Traffic movements hinge in large measure on College Green. Not much has changed since then, despite the opening of the Talbot Memorial Bridge because not much has been done to redesign and reimagine the routes leading in and out of the city centre to provide better flows and access.  The city is fortunate that the era of the international traffic consultant (the 1960s) did not result in inner city motorways but some of their ideas were useful. Recently, access for private traffic to College Green has been limited at certain times during the working week.  Yet, even with this restriction, the introduction of the Luas has made congestion even worse and you have only to be there at 9.00 a.m. on a workday to see the chaos with D’Olier Street full of buses.  Yet it is still the best route available for traffic trying to get from north city to the south city centre.   Try, for example, getting to the National Concert Hall in Earlsfort Terrace or the Grafton Street shopping district from the north city without using College Green. There are no good alternatives. The north and south quays are regularly jammed, even at the weekend, and getting to any of the shopping districts can be mind numbing.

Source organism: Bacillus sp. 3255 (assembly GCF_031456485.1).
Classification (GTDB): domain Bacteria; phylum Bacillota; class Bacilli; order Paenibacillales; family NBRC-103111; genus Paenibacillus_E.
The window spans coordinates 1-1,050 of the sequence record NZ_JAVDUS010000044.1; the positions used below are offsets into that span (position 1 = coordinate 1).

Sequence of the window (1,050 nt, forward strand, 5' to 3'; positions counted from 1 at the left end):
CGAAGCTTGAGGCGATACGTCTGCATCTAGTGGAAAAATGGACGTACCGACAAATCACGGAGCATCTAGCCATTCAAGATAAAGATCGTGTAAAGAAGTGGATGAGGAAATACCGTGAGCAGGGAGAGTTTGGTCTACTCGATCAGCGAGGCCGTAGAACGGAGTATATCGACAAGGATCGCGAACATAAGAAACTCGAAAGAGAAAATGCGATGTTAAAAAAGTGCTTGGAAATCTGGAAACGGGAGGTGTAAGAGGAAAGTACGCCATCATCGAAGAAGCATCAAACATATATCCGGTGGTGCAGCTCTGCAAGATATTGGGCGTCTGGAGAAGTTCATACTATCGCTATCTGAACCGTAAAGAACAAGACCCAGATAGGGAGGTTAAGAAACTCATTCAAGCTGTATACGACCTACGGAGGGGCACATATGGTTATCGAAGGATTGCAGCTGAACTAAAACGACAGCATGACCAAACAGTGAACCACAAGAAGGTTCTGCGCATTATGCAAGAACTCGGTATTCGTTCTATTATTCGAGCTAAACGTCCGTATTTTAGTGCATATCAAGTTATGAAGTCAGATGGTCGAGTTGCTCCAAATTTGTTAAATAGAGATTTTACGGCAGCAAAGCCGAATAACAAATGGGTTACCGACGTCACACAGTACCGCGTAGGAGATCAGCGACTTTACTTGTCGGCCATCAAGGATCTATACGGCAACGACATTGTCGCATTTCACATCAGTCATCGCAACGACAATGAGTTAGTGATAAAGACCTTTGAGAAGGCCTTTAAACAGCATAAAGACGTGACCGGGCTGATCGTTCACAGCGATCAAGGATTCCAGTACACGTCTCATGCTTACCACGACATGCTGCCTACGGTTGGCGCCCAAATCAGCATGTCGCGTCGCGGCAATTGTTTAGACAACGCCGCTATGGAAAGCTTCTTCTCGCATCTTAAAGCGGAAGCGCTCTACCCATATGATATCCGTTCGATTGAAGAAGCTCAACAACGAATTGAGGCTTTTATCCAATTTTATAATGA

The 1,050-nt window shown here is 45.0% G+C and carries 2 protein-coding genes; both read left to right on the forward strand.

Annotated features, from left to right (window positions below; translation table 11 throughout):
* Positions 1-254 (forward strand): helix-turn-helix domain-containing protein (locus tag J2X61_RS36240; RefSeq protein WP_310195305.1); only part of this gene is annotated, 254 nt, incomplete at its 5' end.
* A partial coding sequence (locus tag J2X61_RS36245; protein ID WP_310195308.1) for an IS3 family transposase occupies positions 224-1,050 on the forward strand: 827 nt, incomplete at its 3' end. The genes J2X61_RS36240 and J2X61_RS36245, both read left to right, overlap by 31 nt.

So, to close off College Green requires a lot of thought.  There needs to be a sensible solution to the bus routes that go cross-city and for which this is the natural route.  Some have suggested cutting the cross-city element of such routes and forcing people to change buses – that will really encourage public transport use!  Thought also needs to be given to how people access the south city for shopping and recreation.  At the moment, it is only difficult and annoying but the proposal if implemented will make it an expedition.  The glib answer is to tell people to use public transport but that is going to be even less attractive if what is outlined above happens.  Plus… if you are going shopping, you do not envisage carrying your shopping by bus.  Similarly, many people, with good reason, will not use public transport at night. Now.. cities adapt!  If College Green is closed off without a radical redesign of the central city circulation system, the city will adapt; flows will readjust. It is the nature of that adaptation that is of concern.  If we are content that the city centre becomes nothing more than a tourist centre, then by all means we should proceed as we are. However, if we believe that the city centre should be a vibrant place where Dublin’s citizens go to enjoy culture, dining, shopping, then a lot of work needs to be done and to be done BEFORE the plan is implemented.  There are plenty of alternatives to the city centre for all of the activities mentioned, a concern as the proportion of Dubliners who NEVER go to the city centre is rising.